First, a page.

April 24, 2012
These tips, and more wisdom from Ogilvy can be found in The Unpublished David Ogilvy: A Selection of His Writings from the Files of His Partners. I especially like #4. Here goes.
Good writing is not a natural gift. You have to learn to write well. Here are 10 hints:
1. Read the Roman-Raphaelson book on writing. Read it three times.
2. Write the way you talk. Naturally.
3. Use short words, short sentences and short paragraphs.
4. Never use jargon words like reconceptualize, demassification,attitudinally, judgmentally. They are hallmarks of a pretentious ass.
5. Never write more than two pages on any subject.
6. Check your quotations.
7. Never send a letter or a memo on the day you write it. Read it aloud the next morning — and then edit it.
8. If it is something important, get a colleague to improve it.
9. Before you send your letter or your memo, make sure it is crystal clear what you want the recipient to do.
10. If you want ACTION, don’t write. Go and tell the guy what you want.
February 16, 2012
One of the truly great things about the World Wide Web is that we are all connected. All connected – and seeking information. We’re all hunting around for information on every crazy topic you can imagine: from changing your car’s oil to investing in particular stocks to cooking chicken on the grill. When people search for the topic you specialize in, wouldn’t it be great to share a little bit of your knowledge – while building a little trust along the way? Who knows, this person could become a long-time client.
And how do you do that, you might ask? Simple: write an article.
OK – hold on – let’s not get crazy. I can string a few sentences together but a full-blown article? Yes – you can do it. Just make sure you follow these simple guidelines, post the article to your blog and voila – instant sharing – instant help and you’re well on the way to making new friends and influencing people.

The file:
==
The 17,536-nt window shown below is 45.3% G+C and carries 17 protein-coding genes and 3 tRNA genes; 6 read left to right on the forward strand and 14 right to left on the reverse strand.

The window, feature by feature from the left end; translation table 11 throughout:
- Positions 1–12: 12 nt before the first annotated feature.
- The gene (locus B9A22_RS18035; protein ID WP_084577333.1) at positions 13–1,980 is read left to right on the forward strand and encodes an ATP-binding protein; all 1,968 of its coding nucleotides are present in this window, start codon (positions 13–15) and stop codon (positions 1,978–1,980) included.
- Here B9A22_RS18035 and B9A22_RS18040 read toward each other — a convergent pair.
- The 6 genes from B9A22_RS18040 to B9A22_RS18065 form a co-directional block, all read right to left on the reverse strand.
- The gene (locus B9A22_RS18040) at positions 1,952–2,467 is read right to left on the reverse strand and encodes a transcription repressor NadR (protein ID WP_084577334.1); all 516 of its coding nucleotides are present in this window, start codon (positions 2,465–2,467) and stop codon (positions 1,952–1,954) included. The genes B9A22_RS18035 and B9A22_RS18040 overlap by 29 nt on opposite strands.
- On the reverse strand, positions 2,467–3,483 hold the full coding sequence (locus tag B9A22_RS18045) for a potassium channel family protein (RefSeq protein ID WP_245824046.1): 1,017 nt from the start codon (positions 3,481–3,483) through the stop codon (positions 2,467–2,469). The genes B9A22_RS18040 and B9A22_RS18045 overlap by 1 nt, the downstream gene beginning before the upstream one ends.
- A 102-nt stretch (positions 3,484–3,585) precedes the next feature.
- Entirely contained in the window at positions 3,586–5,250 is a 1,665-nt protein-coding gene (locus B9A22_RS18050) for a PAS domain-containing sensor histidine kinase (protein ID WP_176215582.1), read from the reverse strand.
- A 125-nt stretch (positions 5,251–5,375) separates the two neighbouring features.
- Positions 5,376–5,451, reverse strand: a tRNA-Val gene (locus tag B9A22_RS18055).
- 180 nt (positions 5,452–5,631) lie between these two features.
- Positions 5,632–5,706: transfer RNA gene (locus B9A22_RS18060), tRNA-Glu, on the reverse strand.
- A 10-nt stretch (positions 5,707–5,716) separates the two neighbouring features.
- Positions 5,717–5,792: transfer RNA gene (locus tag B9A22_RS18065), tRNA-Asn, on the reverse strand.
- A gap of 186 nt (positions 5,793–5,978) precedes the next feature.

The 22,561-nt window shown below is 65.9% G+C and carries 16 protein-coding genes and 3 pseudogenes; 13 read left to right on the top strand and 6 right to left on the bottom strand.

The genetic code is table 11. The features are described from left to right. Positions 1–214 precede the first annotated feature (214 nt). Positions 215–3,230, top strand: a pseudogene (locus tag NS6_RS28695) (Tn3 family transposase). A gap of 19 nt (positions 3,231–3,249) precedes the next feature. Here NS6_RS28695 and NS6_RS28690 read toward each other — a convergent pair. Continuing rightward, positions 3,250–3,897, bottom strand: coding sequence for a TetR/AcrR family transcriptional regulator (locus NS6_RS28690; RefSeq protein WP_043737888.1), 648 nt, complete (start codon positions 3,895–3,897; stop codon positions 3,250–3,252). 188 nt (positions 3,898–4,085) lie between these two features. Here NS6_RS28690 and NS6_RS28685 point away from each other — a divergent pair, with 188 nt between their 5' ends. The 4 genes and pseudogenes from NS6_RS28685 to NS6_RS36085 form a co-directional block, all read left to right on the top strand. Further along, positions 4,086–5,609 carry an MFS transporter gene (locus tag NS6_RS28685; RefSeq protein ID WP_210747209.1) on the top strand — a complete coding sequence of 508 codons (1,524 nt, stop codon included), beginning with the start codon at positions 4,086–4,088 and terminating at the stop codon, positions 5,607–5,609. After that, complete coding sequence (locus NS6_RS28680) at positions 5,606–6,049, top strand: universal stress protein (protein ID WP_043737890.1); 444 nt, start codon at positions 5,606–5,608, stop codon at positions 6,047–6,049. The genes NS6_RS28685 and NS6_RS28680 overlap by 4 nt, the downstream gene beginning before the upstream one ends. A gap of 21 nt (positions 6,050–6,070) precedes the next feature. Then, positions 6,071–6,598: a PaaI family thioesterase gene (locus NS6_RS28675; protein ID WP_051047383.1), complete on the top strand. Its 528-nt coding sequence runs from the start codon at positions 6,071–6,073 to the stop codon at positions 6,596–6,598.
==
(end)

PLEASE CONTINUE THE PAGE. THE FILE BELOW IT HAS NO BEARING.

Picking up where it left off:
When you write your article, be very sure to consider your audience – who do you want to read the article? Well, a prospective client, that’s who! So – you have to speak to their issues and make sure you are being REAL. In other words, write from your heart and above all DON’T TRY TO SELL ANYTHING. Just SHARE. A couple of tips:
1. Be yourself – be “authentic”. It’s a buzzword, I know, but that doesn’t mean it isn’t true. When you sit down to write, do it in your own voice and bring your passion to the table. When you show your passion, it can be a very attractive element along with the quality information you are sharing. Don’t hold back.
2. What are the most common questions your clients ask? What are their biggest problems? This is a great way decide what you should be writing about. Think back to other clients you’ve worked with — or clients you want to work with. When it comes to your expertise, what do clients need most from you. Can you write about an example when someone came to you with this problem and you solved it? That’s a great reason for an article — proof of performance!!
3. Give tips. People love tips. a checklist is even better. Tips are short, easy to follow hints that will assist your potential client in seeing the problem clearly and giving some options on how to handle it. Many times, they see that your expertise will be invaluable (and money-saving, too) and will connect with you for more information or help.
The key is – show a sample of your expertise and knowledge. If you help them solve one small problem, chances are you are building enough trust along the way to be hired when the big problem hits.